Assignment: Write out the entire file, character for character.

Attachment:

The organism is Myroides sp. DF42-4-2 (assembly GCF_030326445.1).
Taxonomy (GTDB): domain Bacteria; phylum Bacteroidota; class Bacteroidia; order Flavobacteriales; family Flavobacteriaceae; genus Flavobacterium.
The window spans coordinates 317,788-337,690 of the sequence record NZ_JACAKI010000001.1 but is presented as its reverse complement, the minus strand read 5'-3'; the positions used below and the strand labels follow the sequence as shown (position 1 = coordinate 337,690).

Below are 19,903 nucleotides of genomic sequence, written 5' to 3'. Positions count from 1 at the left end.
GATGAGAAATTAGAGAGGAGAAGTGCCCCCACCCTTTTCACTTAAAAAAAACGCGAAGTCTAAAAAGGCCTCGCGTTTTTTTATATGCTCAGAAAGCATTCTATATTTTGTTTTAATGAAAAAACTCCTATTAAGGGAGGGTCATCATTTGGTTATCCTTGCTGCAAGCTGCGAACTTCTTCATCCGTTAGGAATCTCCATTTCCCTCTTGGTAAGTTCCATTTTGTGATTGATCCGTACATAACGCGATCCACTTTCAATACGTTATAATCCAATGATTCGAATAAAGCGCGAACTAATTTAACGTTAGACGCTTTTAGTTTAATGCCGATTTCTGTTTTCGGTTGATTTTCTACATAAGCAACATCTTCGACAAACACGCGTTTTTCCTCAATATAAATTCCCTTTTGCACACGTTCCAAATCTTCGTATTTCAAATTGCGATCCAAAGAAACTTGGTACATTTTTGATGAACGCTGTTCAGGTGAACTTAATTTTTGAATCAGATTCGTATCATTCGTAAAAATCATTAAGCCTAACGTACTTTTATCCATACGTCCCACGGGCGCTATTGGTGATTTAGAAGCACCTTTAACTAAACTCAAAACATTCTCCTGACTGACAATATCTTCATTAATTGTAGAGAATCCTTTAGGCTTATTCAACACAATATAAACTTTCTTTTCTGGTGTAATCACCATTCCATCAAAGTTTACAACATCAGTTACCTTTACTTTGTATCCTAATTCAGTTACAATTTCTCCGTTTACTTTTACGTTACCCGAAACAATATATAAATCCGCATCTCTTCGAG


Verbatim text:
The organism is Myroides sp. DF42-4-2 (assembly GCF_030326445.1).
Taxonomy (GTDB): domain Bacteria; phylum Bacteroidota; class Bacteroidia; order Flavobacteriales; family Flavobacteriaceae; genus Flavobacterium.
The window spans coordinates 317,788-337,690 of the sequence record NZ_JACAKI010000001.1 but is presented as its reverse complement, the minus strand read 5'-3'; the positions used below and the strand labels follow the sequence as shown (position 1 = coordinate 337,690).

Below are 19,903 nucleotides of genomic sequence, written 5' to 3'. Positions count from 1 at the left end.
GATGAGAAATTAGAGAGGAGAAGTGCCCCCACCCTTTTCACTTAAAAAAAACGCGAAGTCTAAAAAGGCCTCGCGTTTTTTTATATGCTCAGAAAGCATTCTATATTTTGTTTTAATGAAAAAACTCCTATTAAGGGAGGGTCATCATTTGGTTATCCTTGCTGCAAGCTGCGAACTTCTTCATCCGTTAGGAATCTCCATTTCCCTCTTGGTAAGTTCCATTTTGTGATTGATCCGTACATAACGCGATCCACTTTCAATACGTTATAATCCAATGATTCGAATAAAGCGCGAACTAATTTAACGTTAGACGCTTTTAGTTTAATGCCGATTTCTGTTTTCGGTTGATTTTCTACATAAGCAACATCTTCGACAAACACGCGTTTTTCCTCAATATAAATTCCCTTTTGCACACGTTCCAAATCTTCGTATTTCAAATTGCGATCCAAAGAAACTTGGTACATTTTTGATGAACGCTGTTCAGGTGAACTTAATTTTTGAATCAGATTCGTATCATTCGTAAAAATCATTAAGCCTAACGTACTTTTATCCATACGTCCCACGGGCGCTATTGGTGATTTAGAAGCACCTTTAACTAAACTCAAAACATTCTCCTGACTGACAATATCTTCATTAATTGTAGAGAATCCTTTAGGCTTATTCAACACAATATAAACTTTCTTTTCTGGTGTAATCACCATTCCATCAAAGTTTACAACATCAGTTACCTTTACTTTGTATCCTAATTCAGTTACAATTTCTCCGTTTACTTTTACGTTACCCGAAACAATATATAAATCCGCATCTCTTCGAG